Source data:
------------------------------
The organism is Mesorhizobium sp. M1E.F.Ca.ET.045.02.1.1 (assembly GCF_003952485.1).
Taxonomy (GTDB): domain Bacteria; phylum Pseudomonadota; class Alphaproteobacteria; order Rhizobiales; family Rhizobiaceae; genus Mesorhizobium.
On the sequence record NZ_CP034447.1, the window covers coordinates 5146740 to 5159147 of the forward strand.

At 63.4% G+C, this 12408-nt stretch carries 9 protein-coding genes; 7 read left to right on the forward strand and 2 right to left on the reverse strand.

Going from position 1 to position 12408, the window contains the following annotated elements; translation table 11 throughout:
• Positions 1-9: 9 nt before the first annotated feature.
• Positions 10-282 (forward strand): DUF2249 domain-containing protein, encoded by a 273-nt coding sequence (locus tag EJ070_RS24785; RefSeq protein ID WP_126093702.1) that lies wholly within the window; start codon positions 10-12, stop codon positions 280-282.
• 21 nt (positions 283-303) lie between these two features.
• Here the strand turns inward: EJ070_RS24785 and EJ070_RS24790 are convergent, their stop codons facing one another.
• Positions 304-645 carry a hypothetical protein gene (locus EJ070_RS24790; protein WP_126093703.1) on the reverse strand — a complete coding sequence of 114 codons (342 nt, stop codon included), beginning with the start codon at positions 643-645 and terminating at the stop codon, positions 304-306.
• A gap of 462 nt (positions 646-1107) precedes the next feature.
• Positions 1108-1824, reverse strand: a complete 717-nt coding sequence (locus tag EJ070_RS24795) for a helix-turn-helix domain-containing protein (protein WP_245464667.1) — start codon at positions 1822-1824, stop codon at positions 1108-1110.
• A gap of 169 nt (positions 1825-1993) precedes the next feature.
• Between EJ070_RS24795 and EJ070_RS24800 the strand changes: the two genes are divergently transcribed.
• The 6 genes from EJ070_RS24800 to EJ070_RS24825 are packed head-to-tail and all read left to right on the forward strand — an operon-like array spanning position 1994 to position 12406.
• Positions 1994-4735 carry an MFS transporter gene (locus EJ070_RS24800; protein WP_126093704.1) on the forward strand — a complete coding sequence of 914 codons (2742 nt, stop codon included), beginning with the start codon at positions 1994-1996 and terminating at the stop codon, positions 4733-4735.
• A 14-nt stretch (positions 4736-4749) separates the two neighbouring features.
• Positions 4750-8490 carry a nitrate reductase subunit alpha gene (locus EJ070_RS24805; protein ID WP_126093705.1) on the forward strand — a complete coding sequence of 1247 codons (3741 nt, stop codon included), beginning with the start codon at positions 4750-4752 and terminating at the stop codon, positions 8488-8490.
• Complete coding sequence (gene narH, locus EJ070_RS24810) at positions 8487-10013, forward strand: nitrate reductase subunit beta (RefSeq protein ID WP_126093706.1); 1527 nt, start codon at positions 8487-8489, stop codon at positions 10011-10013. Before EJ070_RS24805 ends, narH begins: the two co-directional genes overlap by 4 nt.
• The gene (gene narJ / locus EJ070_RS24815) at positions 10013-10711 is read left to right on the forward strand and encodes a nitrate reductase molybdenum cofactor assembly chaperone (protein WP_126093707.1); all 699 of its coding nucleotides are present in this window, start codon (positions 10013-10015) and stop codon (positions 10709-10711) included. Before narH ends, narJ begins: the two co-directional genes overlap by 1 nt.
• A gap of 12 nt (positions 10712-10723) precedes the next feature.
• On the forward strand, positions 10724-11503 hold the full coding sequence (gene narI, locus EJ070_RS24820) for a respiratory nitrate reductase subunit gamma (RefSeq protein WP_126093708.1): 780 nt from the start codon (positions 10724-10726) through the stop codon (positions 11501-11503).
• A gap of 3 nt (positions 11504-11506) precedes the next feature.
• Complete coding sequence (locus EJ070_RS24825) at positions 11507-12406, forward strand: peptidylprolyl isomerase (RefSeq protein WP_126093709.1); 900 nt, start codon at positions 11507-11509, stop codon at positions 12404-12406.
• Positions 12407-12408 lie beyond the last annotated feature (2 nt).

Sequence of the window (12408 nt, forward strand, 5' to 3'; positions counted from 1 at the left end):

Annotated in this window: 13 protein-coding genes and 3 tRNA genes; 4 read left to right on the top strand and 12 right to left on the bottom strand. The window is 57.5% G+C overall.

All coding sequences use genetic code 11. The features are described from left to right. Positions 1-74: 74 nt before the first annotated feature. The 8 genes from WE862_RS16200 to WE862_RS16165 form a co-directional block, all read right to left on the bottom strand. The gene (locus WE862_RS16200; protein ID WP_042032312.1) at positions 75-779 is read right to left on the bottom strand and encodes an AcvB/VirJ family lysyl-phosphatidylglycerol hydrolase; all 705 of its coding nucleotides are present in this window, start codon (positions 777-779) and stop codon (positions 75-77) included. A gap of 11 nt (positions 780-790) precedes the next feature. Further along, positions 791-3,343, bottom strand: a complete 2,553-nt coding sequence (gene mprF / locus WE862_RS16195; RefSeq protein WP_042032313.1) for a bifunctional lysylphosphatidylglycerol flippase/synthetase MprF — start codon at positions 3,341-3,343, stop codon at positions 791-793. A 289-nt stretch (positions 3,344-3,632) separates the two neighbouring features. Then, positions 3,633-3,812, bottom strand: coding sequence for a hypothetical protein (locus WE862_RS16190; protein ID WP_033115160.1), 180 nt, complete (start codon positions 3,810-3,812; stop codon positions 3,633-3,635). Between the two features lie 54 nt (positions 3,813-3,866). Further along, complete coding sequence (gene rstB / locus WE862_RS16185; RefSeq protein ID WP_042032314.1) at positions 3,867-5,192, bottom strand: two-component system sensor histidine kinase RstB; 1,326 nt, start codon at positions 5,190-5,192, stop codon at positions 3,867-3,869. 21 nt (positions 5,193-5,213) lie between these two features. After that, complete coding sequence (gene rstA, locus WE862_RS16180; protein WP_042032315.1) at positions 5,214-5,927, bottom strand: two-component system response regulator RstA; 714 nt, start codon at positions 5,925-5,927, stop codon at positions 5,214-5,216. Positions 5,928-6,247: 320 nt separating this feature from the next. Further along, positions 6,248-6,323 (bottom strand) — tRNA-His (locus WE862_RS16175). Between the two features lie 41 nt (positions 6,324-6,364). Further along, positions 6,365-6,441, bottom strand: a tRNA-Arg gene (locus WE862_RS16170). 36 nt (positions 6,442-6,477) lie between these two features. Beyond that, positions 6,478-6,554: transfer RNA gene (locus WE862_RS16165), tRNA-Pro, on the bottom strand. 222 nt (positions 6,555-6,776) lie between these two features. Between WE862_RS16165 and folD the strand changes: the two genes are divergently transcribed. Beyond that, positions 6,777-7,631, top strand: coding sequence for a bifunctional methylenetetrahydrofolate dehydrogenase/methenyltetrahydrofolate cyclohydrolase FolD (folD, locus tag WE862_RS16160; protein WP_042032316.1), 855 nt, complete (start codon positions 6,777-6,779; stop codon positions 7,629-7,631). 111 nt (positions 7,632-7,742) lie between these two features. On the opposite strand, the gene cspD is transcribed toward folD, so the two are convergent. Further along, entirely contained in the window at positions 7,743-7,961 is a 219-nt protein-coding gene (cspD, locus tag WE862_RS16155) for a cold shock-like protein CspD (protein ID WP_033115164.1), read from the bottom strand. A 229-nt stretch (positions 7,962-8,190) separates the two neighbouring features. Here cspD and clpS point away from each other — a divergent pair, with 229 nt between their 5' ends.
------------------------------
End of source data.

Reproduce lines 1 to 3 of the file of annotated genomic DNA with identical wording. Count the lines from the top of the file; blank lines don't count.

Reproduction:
The organism is Mesorhizobium sp. M1E.F.Ca.ET.045.02.1.1 (assembly GCF_003952485.1).
Taxonomy (GTDB): domain Bacteria; phylum Pseudomonadota; class Alphaproteobacteria; order Rhizobiales; family Rhizobiaceae; genus Mesorhizobium.
On the sequence record NZ_CP034447.1, the window covers coordinates 5146740 to 5159147 of the forward strand.